Facebook Expands Political Ad Transparency Tools; Comscore Raises $20M

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Global Transparency

Facebook started rolling out transparency tools for political ads in 2018 – now it’s pushing those tools out globally. These tools include an authorization process, where Facebook confirms a political advertiser’s identity, and the party responsible for the ad will appear on the creative. “With these tools, regulators are now better positioned to consider how to protect elections with sensible regulations, which they are uniquely suited to do,” writes Facebook product manager Sarah Schiff in a blog post. More.

What’s The Score?

Comscore announced that it has raised $20 million from CVI Investments, a venture capital fund, with an option to raise an additional $30 million within a year depending how this investment performs. “This transaction strengthens our balance sheet and positions us to pursue our refocused growth strategy while providing the flexibility to better apply resources to meet our business objectives,” Comscore interim CEO Dale Fuller said in a press release.  The media measurement firm has been through a period of disruption – if not an epoch. Former CEO Bryan Wiener suddenly quit in April, and was joined by then-President Sarah Hofstetter. Earlier this month, COO Kathryn Bachmann resigned after only a few weeks on the job. TechCrunch has more.

Mind The Shop

Instagram has stepped up its shopping capabilities, pitting the platform more directly against affiliate marketing and retail tech companies. Major online ad players like Google and Facebook are motivated by “a little bit of fear and a bit of jealousy” of Amazon, Michael Jaconi, CEO of Button, tells Bloomberg. More. What the other ad platforms envy about Amazon is that it’s become a “habituated source of transactions,” which in turn fuels its advertising business. Jaconi said the next stage of growth for online ad platforms will come from capturing shopping intent via mobile and connecting interactions to outcomes like sales, bookings and subscriptions. Button just raised $30 million, bringing its total backing to $65 million, so investors are still betting on independent tech in the mobile commerce space. Read the release.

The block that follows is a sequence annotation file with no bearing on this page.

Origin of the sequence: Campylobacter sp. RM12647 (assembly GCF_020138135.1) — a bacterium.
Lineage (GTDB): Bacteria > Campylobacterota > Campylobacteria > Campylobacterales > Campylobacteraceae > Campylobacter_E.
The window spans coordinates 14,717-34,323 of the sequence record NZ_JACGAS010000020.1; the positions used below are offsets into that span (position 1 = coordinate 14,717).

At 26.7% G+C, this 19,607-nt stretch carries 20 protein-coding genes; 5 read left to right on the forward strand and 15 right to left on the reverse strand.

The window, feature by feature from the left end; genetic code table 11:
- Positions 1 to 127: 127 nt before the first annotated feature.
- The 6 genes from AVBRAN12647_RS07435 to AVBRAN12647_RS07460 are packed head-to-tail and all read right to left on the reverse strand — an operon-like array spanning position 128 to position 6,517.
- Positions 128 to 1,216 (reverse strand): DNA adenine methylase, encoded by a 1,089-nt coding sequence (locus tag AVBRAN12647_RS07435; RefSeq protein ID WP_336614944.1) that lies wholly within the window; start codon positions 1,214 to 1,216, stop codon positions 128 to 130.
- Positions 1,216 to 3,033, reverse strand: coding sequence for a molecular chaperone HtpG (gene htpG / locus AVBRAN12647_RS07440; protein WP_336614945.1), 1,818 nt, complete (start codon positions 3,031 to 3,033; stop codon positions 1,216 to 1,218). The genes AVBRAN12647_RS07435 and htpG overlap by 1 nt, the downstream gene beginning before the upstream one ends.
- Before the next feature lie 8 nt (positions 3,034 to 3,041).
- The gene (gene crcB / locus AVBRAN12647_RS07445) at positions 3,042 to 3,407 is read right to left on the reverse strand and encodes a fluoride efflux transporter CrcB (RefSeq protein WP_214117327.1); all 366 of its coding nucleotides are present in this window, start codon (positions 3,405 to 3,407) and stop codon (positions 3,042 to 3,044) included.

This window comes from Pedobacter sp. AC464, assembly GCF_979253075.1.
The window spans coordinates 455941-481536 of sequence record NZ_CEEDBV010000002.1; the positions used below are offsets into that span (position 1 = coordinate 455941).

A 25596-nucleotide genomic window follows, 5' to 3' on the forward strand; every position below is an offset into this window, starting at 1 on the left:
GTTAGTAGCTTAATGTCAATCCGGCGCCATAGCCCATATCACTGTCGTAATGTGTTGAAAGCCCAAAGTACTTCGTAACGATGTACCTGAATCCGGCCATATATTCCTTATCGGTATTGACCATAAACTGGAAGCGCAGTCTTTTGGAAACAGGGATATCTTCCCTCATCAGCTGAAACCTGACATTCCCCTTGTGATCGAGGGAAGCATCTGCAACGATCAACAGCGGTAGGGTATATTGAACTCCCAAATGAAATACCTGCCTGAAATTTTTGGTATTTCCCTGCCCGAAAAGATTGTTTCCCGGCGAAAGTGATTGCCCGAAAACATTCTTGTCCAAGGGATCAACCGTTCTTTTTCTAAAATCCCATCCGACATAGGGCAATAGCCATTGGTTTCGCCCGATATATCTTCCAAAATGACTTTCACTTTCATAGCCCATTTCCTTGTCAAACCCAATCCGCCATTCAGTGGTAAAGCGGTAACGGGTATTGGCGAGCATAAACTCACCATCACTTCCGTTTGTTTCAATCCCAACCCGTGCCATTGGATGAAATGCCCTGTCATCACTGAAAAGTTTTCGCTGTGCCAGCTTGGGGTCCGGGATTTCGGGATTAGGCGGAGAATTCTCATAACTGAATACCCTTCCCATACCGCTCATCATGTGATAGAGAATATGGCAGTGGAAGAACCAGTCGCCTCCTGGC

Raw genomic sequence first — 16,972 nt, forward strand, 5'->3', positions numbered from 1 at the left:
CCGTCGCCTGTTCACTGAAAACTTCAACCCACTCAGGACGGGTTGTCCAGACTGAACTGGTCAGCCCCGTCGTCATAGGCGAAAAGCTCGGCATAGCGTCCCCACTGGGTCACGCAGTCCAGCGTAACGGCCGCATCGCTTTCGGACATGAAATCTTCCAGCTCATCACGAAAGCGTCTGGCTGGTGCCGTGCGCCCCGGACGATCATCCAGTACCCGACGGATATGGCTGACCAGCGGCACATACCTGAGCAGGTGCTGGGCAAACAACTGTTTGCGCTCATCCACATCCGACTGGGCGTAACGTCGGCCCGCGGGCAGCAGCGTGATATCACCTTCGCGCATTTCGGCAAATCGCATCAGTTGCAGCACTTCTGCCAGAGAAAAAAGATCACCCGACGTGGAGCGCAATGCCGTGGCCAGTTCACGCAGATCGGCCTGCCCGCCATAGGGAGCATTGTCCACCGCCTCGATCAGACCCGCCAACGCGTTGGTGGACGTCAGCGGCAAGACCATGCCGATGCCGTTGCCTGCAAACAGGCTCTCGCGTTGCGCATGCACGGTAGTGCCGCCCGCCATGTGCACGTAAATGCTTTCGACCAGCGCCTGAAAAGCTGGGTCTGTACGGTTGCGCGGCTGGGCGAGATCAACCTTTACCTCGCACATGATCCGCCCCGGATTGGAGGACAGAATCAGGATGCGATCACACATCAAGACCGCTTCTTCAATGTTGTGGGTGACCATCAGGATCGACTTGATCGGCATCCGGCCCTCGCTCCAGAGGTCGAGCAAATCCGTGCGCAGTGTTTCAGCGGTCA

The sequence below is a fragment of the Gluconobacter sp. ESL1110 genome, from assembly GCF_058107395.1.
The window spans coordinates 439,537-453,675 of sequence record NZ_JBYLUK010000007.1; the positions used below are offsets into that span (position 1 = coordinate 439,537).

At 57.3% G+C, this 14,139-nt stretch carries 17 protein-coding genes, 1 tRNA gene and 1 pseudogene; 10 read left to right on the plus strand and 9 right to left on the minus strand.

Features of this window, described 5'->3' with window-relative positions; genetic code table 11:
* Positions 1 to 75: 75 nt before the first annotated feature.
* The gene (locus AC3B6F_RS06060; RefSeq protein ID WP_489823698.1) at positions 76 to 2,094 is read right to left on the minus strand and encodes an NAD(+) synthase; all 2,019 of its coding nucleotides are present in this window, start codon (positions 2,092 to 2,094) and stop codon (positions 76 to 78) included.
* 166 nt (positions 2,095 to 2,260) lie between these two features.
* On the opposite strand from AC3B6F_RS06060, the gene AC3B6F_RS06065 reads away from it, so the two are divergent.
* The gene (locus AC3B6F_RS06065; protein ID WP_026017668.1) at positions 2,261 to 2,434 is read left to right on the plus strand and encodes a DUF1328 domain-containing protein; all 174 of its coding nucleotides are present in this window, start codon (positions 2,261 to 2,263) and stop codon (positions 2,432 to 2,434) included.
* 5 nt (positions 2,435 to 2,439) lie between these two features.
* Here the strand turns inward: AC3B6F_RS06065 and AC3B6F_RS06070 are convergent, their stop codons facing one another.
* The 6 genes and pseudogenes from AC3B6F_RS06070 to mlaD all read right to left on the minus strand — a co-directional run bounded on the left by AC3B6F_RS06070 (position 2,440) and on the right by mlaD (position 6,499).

Pay And Stay

The Herald Sun, a tabloid newspaper owned by News Corp, will start offering bonuses for reporters when their stories drive new subscriptions and subscriber pageviews. The extra payments will amount to “hundreds of dollars” per week for top performers, reports the Guardian Australia. News Corp has an internal analytics tool called Verity used by all of its news properties, which is what the Herald is using to dole out its bonuses. Reporters were briefed on the incentive scheme last week. “They were told it was a measure to encourage reporters to think about ‘selling’ their stories to readers and being more ‘proactive’ across the website and social media.” More.

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